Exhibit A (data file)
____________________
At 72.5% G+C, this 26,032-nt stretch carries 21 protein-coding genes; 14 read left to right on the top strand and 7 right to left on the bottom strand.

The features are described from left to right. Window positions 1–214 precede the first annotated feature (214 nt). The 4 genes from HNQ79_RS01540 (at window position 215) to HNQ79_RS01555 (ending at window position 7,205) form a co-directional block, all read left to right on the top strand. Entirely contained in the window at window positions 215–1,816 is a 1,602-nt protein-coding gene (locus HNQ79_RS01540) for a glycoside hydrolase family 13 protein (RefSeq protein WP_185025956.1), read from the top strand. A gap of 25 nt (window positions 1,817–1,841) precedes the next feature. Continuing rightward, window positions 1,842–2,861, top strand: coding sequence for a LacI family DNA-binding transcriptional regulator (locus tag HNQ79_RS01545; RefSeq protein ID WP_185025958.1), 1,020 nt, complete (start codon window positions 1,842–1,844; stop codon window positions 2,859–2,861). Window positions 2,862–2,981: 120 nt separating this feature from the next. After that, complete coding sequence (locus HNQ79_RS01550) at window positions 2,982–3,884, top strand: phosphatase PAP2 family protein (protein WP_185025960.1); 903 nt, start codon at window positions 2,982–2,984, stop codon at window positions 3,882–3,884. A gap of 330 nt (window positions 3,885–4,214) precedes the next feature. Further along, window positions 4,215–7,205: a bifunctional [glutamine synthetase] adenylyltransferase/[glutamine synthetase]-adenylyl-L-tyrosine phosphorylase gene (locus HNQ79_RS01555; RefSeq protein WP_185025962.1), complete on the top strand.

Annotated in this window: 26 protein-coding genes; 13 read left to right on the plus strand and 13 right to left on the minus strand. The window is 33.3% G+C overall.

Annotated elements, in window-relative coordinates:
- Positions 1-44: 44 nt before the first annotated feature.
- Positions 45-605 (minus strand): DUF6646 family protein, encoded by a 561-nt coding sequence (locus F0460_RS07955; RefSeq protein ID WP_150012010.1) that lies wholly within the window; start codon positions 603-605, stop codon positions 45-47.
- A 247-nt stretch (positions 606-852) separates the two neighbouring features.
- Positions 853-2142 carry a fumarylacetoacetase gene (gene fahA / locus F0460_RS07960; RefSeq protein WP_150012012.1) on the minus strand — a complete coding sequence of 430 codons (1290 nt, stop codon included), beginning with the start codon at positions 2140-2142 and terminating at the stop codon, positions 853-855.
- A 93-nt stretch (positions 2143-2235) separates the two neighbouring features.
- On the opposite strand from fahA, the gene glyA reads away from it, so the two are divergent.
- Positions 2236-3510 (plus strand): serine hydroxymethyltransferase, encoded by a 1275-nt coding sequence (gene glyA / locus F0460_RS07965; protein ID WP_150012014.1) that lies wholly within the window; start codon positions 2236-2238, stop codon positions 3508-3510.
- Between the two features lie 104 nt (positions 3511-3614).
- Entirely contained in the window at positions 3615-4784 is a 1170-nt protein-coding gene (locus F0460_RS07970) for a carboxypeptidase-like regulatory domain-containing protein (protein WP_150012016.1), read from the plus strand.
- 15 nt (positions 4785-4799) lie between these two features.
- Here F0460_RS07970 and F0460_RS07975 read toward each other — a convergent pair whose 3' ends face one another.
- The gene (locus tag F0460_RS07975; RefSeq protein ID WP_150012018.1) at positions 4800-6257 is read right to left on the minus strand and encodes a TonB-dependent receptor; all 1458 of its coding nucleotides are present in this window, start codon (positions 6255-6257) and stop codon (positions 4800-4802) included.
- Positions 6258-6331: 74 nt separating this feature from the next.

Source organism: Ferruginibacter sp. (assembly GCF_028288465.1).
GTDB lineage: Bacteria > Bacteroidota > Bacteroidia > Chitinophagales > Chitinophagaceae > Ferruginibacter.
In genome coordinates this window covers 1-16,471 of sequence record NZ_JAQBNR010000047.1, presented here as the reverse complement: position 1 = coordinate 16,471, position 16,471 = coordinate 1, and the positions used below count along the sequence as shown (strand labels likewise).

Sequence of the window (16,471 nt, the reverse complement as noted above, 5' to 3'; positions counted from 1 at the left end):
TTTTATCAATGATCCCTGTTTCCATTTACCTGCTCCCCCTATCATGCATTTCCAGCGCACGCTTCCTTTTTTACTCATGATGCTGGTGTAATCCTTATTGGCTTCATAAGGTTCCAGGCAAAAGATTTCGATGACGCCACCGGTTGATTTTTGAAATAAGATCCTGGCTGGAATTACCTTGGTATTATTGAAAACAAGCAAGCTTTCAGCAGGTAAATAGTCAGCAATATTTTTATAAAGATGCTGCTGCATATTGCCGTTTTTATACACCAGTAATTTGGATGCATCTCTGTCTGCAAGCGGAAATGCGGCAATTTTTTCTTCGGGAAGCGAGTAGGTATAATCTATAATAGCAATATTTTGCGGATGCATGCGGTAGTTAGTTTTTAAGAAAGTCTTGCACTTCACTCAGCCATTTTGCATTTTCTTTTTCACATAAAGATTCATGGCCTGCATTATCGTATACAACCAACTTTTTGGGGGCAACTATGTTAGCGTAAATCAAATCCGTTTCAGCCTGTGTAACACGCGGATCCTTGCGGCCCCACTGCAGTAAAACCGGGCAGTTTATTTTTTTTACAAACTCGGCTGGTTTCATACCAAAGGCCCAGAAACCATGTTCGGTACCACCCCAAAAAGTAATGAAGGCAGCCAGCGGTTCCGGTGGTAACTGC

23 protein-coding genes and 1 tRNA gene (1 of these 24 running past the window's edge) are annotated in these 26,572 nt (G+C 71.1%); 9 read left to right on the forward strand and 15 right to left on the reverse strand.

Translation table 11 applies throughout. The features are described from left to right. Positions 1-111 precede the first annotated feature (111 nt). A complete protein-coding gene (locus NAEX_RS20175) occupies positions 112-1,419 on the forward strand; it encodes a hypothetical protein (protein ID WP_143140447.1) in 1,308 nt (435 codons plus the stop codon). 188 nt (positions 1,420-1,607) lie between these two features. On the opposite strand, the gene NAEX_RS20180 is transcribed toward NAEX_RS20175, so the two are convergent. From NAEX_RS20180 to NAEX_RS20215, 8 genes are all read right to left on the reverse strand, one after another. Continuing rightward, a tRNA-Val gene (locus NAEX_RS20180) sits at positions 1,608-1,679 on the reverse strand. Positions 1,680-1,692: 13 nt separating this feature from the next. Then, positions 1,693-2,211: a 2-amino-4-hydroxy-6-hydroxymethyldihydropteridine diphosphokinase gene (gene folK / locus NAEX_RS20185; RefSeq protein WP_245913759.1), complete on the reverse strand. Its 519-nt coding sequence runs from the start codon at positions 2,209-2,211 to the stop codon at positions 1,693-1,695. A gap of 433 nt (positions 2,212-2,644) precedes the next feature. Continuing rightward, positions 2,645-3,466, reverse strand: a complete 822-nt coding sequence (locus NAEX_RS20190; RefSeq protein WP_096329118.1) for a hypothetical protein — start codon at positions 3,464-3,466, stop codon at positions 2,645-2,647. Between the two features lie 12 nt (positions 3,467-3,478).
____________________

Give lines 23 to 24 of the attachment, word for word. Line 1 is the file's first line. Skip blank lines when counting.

23 protein-coding genes and 1 tRNA gene (1 of these 24 running past the window's edge) are annotated in these 26,572 nt (G+C 71.1%); 9 read left to right on the forward strand and 15 right to left on the reverse strand.

Translation table 11 applies throughout. The features are described from left to right. Positions 1-111 precede the first annotated feature (111 nt). A complete protein-coding gene (locus NAEX_RS20175) occupies positions 112-1,419 on the forward strand; it encodes a hypothetical protein (protein ID WP_143140447.1) in 1,308 nt (435 codons plus the stop codon). 188 nt (positions 1,420-1,607) lie between these two features. On the opposite strand, the gene NAEX_RS20180 is transcribed toward NAEX_RS20175, so the two are convergent. From NAEX_RS20180 to NAEX_RS20215, 8 genes are all read right to left on the reverse strand, one after another. Continuing rightward, a tRNA-Val gene (locus NAEX_RS20180) sits at positions 1,608-1,679 on the reverse strand. Positions 1,680-1,692: 13 nt separating this feature from the next. Then, positions 1,693-2,211: a 2-amino-4-hydroxy-6-hydroxymethyldihydropteridine diphosphokinase gene (gene folK / locus NAEX_RS20185; RefSeq protein WP_245913759.1), complete on the reverse strand. Its 519-nt coding sequence runs from the start codon at positions 2,209-2,211 to the stop codon at positions 1,693-1,695. A gap of 433 nt (positions 2,212-2,644) precedes the next feature. Continuing rightward, positions 2,645-3,466, reverse strand: a complete 822-nt coding sequence (locus NAEX_RS20190; RefSeq protein WP_096329118.1) for a hypothetical protein — start codon at positions 3,464-3,466, stop codon at positions 2,645-2,647. Between the two features lie 12 nt (positions 3,467-3,478).